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Re^5: Old sorting paper holds the key to unlocking the secrets of the Schwartzian Transform

by saskaqueer (Friar)
on Nov 07, 2005 at 20:41 UTC ( #506516=note: print w/replies, xml ) Need Help??


in reply to Re^4: Old sorting paper holds the key to unlocking the secrets of the Schwartzian Transform
in thread Old sorting paper holds the key to unlocking the secrets of the Schwartzian Transform

He said the matter was closed, and that that should be an end to it.

The word 'that' is one of the only words I can think of that I dislike. There are so many instances where I'm not sure whether including the word is necessary or even gramatically correct. I tend to understand the concept behind doubling the word 'that', as in my quoted example. The second occurance of the word in this case is referring back to the previous sentence (or rather, the object or idea to which the speaker is referring to as being the last item being spoken about the matter).

I am trying to think up a simple sentence where the word 'that' can be used, but seems to make the exact same sense if you pull the word out. I come across these a lot when writing, but can't seem to invent one now. I bet this issue is dealt with in university English classes at some point :)

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Re^6: Old sorting paper holds the key to unlocking the secrets of the Schwartzian Transform
by BrowserUk (Pope) on Nov 07, 2005 at 21:33 UTC
    I am trying to think up a simple sentence where the word 'that' can be used, but seems to make the exact same sense if you pull the word out.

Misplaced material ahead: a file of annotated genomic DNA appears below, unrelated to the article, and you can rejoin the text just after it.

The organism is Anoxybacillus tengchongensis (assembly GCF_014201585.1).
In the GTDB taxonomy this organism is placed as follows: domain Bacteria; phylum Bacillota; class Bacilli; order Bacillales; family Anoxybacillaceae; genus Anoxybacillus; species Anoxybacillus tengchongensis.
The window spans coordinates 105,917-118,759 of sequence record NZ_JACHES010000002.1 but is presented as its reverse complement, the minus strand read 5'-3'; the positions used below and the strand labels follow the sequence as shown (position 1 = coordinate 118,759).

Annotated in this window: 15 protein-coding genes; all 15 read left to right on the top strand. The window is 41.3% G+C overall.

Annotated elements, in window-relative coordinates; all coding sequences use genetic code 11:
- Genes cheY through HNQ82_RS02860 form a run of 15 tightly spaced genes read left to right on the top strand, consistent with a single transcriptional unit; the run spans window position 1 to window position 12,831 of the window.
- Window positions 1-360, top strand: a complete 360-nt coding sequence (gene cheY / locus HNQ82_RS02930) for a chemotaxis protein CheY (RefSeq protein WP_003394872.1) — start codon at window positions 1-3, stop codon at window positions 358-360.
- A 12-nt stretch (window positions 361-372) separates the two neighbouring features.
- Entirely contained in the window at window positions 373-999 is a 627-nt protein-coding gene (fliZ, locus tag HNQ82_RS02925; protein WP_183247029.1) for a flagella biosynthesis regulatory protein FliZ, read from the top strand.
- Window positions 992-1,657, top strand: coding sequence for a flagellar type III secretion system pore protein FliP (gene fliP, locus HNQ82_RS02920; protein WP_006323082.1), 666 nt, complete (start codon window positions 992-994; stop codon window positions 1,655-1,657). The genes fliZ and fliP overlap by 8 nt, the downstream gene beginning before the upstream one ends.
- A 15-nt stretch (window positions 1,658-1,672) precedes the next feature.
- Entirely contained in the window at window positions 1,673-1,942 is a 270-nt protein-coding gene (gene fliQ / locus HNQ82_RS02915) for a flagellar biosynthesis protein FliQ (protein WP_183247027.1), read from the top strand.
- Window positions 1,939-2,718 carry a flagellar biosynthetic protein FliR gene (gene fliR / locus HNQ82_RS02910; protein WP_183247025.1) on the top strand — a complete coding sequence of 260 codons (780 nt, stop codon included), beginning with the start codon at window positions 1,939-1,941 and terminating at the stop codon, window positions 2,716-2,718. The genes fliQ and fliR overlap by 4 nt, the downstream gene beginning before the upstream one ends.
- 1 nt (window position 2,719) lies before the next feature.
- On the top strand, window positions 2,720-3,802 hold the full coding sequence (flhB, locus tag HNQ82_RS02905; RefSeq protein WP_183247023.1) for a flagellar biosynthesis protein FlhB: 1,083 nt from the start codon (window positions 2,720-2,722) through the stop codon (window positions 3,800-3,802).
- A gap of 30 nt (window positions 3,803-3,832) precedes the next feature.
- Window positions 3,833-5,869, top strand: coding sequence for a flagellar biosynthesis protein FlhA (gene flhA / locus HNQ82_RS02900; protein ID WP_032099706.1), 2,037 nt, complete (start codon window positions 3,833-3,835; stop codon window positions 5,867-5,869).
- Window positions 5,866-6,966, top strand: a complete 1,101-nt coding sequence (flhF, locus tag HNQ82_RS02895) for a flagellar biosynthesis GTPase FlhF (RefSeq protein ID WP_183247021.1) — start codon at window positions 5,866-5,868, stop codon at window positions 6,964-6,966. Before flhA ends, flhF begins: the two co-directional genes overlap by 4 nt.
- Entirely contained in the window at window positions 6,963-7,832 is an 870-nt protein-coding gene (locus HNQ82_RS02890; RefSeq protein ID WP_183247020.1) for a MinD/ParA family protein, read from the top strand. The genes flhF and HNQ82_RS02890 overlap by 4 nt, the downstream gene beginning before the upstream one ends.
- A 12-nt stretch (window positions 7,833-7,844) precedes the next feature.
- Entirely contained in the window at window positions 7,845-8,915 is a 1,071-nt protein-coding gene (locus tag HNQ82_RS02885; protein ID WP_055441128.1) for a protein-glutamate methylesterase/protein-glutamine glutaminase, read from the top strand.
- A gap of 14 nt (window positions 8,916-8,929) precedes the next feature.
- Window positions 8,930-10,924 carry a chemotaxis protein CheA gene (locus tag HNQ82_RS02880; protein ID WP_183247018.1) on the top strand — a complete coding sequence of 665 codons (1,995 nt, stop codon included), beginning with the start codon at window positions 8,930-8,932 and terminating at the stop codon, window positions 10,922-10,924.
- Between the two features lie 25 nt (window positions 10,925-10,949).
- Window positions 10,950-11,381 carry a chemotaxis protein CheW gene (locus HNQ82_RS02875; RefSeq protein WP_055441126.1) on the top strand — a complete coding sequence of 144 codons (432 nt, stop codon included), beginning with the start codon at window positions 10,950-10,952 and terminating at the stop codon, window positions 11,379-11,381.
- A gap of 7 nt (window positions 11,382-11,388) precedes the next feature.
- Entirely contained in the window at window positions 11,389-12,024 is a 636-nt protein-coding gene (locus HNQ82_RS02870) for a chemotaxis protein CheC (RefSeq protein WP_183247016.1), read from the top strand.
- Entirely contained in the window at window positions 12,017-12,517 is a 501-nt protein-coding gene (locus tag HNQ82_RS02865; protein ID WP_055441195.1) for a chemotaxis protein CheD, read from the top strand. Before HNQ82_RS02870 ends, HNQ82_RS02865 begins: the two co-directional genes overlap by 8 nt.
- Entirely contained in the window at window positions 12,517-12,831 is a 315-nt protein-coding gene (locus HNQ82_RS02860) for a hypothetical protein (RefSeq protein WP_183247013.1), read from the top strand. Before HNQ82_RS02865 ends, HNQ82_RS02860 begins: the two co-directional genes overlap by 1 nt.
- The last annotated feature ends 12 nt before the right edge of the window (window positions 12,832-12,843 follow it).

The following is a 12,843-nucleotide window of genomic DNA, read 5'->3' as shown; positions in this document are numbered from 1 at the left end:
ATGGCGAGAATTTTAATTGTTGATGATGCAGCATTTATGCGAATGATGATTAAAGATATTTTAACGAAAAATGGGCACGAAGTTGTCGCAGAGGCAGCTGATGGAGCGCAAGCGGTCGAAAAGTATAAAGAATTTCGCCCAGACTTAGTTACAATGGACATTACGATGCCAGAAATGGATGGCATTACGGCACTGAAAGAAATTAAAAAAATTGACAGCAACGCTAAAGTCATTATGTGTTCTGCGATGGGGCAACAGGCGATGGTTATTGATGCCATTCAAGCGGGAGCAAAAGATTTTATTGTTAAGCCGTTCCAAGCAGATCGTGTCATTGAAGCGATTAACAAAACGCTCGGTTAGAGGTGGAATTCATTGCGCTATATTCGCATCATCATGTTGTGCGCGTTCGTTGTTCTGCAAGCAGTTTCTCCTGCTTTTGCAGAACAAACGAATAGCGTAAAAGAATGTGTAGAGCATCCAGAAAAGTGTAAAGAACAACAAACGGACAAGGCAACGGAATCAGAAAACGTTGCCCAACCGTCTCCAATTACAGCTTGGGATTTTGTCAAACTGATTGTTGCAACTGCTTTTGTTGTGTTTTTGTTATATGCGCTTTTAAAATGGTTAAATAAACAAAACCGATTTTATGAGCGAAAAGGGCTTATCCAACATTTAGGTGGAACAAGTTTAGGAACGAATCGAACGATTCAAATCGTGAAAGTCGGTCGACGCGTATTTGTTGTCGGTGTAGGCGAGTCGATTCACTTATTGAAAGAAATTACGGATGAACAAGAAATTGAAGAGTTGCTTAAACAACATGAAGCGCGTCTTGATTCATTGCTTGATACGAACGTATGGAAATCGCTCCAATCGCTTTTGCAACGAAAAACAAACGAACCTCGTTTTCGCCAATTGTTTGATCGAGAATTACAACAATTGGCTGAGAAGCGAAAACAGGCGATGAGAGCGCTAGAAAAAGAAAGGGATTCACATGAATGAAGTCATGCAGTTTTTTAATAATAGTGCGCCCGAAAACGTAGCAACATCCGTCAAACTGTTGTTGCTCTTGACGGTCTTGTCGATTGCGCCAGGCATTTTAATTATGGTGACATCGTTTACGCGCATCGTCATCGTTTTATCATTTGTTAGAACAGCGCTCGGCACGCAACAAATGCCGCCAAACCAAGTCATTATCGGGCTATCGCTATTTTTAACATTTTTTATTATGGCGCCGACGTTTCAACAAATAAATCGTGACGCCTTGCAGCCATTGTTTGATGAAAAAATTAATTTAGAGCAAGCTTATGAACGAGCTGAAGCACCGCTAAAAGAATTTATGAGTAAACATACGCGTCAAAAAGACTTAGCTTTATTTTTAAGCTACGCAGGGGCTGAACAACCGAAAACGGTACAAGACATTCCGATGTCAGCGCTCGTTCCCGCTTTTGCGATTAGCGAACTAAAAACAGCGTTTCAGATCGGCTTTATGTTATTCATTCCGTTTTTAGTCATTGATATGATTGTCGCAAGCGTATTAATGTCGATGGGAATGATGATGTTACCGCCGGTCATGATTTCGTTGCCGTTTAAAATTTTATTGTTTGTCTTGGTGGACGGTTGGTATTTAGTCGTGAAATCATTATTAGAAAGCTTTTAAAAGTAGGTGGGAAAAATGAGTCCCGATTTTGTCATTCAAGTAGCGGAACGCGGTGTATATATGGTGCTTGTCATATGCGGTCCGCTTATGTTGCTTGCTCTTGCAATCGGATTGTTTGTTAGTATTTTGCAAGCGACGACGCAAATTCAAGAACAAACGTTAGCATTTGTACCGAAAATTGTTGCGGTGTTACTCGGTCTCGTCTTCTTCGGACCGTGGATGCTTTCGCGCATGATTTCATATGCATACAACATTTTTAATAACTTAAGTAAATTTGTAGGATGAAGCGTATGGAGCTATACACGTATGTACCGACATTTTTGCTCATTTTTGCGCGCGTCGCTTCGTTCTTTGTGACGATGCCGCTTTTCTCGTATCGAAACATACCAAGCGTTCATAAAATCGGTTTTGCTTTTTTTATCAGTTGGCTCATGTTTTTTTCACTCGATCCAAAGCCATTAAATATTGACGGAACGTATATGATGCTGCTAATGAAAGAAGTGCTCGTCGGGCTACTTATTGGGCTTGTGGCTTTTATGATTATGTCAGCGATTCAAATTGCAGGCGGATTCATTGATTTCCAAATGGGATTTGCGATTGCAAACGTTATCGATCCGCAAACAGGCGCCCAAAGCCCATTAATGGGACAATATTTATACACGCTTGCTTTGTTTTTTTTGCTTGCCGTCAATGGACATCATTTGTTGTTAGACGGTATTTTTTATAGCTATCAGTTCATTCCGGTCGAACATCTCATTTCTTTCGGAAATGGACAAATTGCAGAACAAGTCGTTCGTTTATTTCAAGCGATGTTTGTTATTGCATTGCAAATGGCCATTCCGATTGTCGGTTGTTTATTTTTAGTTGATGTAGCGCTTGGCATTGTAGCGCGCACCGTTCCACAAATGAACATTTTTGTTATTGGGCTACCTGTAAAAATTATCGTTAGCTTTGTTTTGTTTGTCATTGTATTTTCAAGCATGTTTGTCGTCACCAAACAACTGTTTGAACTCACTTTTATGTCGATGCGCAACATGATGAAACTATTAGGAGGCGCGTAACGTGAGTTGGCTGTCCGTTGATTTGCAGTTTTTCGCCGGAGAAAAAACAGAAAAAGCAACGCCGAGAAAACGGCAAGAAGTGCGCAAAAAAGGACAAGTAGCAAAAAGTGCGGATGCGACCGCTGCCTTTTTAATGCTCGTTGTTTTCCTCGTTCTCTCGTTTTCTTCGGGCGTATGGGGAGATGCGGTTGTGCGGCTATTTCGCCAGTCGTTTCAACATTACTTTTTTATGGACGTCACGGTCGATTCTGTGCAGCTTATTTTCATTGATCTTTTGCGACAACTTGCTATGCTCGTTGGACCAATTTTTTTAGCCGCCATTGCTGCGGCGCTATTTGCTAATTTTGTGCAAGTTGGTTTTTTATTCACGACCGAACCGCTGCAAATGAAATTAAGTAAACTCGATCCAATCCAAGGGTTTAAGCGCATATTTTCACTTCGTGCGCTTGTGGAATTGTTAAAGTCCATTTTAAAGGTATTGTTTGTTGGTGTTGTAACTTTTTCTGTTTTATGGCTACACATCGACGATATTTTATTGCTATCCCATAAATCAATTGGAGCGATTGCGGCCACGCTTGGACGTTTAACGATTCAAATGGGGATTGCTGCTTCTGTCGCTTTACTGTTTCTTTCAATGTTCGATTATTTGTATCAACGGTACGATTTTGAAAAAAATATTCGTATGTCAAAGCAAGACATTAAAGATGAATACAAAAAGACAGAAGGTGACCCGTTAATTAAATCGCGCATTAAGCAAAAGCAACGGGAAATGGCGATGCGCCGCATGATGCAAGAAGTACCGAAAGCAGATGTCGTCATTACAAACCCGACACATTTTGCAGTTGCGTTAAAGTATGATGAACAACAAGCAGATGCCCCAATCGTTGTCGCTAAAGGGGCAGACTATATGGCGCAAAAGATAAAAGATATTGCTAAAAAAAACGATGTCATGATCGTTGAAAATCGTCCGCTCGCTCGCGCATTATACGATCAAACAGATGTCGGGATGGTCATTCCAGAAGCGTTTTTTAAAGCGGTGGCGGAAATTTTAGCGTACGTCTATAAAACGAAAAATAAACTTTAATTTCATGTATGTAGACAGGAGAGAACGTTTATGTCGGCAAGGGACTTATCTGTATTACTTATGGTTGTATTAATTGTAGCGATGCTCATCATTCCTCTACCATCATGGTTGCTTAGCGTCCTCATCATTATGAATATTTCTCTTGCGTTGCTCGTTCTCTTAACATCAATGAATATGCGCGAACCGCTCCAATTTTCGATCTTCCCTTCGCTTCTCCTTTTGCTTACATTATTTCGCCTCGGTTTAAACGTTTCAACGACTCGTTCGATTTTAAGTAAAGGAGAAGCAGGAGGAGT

One example comes to mind

  • He said that it made no difference.
  • He said it made no difference.

    Examine what is said, not who speaks -- Silence betokens consent -- Love the truth but pardon error.
    Lingua non convalesco, consenesco et abolesco. -- Rule 1 has a caveat! -- Who broke the cabal?
    "Science is about questioning the status quo. Questioning authority".
    In the absence of evidence, opinion is indistinguishable from prejudice.
      $self->nod();

      I take it both are equally correct?

        Yes. Both are in common usage, at least in spoken English hereabouts, but the second form (I think) would be the preferred form as 'that' is redundant. It sounds better, to my ears at least.


        Examine what is said, not who speaks -- Silence betokens consent -- Love the truth but pardon error.
        Lingua non convalesco, consenesco et abolesco. -- Rule 1 has a caveat! -- Who broke the cabal?
        "Science is about questioning the status quo. Questioning authority".
        In the absence of evidence, opinion is indistinguishable from prejudice.

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